People are manufactured en masse to fit prescribed roles and then contribute to social stability and maintenance, up to and even after their death. The [Brave New] World State’s motto “Community, Identity, Stability” goes beyond cradle to grave; it lasts from preconception to “phosphorus reclamation” during cremation. Huxley has created a society which has in many ways combined key qualities of the two primary economic ideologies of his day: socialism and capitalism. Marx’s famous saying “From each according to his ability, to each according to his need” has been modified in “Brave New World” to something closer to: from each according to their design, to each according to their desire. With the preservation of social stability being paramount, people are conditioned to fulfill every social need and to be ecstatic in doing so. If ever anyone has a momentary lapse in happiness there is a perfect miracle drug to bring them right back. As Mustapha Mond a “World Controller” put it “… if ever, by some unlucky chance, anything unpleasant should somehow happen, why, there’s always soma to give you a holiday from the facts.” People have been indefinitely spared the burden of anything unpleasant, feelings included.
Until we are introduced to John the savage, we see only the faintest examples of discontent in society. On paper their world seems near perfect, everyone has a place and a purpose and no one is ever neglected or unhappy. John’s experience with the “civilized world,” quickly leads him to be dissatisfied with it. Upon his eventual meeting with the world controller we learn the consequences of social stability, the death of high art and the end of passion most notably. By the last chapter readers are able to see the world for what it truly is; a humanized bee hive. Life in this “Brave New World” is a doped up, mind-numbing, emotionless crawl from birth to death, to the extent that humanity is in all but the most basic sense dehumanized. Although people have been spared the possibility of anything unpleasant in their lives, they too have been spared any of the intrinsic joy in life.
A brief question, which most, would likely answer just as briefly. One could expect answers along the lines of: why not; I enjoy it; to learn about any number of things; because I have to. If we expand on the thought behind the question slightly, it becomes a more profound philosophical question. Once expanded, the question could include aspects such as the relevance, importance and consequences of reading.
The first and likely most common reason to read is purely for pleasure. Presumably most will derive some enjoyment from their reading, regardless of other potential reasons. In this respect, reading provides an enjoyable opportunity for mental exercise, likely more so than most other ways of passing idle time.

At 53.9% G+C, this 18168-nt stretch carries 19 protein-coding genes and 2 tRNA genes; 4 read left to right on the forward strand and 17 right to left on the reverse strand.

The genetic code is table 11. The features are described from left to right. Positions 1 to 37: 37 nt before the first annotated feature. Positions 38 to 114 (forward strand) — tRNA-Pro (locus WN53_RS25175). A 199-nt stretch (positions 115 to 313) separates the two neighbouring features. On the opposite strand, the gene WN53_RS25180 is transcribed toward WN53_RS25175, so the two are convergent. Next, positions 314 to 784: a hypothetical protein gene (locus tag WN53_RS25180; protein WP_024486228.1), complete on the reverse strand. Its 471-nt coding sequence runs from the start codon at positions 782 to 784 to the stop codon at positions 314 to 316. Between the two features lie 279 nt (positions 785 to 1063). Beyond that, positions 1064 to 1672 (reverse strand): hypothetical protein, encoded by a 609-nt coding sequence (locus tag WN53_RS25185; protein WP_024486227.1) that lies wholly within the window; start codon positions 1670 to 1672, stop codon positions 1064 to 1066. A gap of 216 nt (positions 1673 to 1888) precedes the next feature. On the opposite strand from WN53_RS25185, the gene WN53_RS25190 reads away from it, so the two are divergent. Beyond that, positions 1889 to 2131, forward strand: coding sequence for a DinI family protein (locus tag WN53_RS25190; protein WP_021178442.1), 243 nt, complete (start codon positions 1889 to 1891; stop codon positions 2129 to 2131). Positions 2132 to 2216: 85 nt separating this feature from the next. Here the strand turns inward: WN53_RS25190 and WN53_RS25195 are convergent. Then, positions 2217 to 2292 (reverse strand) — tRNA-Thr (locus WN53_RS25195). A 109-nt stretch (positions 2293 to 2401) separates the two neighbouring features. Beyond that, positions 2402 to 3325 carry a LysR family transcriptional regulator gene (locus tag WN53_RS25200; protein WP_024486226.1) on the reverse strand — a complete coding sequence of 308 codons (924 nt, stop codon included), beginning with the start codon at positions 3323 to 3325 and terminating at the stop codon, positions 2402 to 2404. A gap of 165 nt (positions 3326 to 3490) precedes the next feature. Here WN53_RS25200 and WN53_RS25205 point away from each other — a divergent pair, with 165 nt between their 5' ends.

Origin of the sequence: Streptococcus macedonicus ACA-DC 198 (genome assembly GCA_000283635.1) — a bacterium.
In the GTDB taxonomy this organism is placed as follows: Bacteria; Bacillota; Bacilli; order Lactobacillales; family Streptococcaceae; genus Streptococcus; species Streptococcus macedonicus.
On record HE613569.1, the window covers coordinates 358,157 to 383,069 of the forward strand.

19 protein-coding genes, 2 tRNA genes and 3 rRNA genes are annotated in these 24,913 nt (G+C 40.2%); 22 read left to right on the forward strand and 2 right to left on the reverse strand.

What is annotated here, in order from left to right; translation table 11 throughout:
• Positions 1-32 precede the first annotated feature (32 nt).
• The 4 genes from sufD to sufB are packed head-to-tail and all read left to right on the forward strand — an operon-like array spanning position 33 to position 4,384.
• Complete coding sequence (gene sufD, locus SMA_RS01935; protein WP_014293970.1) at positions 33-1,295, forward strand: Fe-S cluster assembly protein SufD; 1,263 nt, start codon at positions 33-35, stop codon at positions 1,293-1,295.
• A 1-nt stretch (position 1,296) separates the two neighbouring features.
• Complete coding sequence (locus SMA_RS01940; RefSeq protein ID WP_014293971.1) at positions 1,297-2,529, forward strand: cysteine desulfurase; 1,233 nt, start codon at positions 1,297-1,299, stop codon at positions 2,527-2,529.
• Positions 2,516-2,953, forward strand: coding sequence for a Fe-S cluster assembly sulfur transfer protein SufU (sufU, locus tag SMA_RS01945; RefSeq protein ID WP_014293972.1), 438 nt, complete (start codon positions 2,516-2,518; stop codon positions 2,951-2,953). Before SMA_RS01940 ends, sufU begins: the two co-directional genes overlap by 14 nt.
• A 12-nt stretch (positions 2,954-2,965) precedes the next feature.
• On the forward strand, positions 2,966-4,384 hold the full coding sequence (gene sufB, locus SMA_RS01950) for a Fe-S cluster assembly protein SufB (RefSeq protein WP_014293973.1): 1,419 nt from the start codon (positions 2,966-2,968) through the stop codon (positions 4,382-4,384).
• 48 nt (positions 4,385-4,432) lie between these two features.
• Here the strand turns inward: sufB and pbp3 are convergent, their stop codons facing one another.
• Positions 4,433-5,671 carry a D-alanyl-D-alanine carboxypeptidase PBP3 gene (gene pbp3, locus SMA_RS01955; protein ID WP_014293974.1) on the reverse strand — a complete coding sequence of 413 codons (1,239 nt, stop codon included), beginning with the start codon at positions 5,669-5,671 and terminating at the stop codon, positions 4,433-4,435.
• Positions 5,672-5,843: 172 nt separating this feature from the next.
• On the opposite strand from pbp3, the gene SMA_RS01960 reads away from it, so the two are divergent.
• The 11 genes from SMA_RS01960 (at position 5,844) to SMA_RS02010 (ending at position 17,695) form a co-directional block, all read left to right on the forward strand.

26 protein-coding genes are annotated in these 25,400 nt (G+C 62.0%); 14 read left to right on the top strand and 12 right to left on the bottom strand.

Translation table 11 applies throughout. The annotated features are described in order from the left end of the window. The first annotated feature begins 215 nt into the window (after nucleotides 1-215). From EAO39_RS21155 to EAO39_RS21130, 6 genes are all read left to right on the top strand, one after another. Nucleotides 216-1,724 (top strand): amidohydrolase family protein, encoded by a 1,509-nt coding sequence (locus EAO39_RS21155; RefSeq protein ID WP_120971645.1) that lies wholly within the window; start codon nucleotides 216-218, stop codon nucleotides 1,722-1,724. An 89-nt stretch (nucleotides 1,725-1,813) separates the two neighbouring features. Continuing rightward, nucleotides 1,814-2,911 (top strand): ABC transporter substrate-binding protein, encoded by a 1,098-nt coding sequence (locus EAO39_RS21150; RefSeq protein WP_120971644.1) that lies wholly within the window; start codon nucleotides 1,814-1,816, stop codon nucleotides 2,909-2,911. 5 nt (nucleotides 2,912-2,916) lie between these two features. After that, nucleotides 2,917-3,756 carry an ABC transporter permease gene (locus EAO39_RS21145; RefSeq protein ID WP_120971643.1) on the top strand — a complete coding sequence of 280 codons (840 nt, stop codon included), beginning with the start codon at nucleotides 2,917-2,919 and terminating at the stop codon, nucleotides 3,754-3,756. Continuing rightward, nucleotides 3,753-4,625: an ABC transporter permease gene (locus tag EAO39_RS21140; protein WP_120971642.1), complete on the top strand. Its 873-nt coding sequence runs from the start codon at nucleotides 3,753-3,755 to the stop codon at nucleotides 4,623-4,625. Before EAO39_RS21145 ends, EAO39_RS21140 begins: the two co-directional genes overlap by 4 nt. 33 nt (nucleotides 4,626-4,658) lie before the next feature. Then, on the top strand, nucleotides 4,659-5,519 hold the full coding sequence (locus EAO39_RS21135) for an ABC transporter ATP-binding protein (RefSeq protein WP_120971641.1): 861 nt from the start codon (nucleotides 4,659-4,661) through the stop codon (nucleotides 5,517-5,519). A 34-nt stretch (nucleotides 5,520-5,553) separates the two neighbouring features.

Arguably the most important reason to read is to improve one self. Although it is possible to learn without reading, it has many advantages over other mediums. Through reading we have access to more information than with any other form of media. Reading in comparison to learning from other forms of recorded thought, such as television or radio, is by far the longest lived alternative. The possible exception to this would be open discourse, though this is problematic as human beings have a nasty habit of dying. Although this can be dealt with through the passing of information by word of mouth, it is likely to digress into a form of the telephone game. Reading allows us to experience the views of countless people through out the ages. We can have the most complex thoughts explained by the masters, be told the most entertaining fairy-tales from modern to ancient times or study the art of the most gifted individuals (never mind the infinite quantity of crap that has been spewed out over the eons.) Through reading we are able to experience all these things without needing to be in the presence of the authors.
The ability to read and write is one of the most important developments in human evolution. It offers a timeless window through which we can examine our history. It is possible that human communication may be able to surpass its dependence on written language, but at this point in time, it is unforeseeably indispensible. Is it not human nature to advance and improve? What better way can we hope to accomplish this than by building upon the millennia of recorded knowledge information and creating an endless supply of inspiration for the advancement of future generations.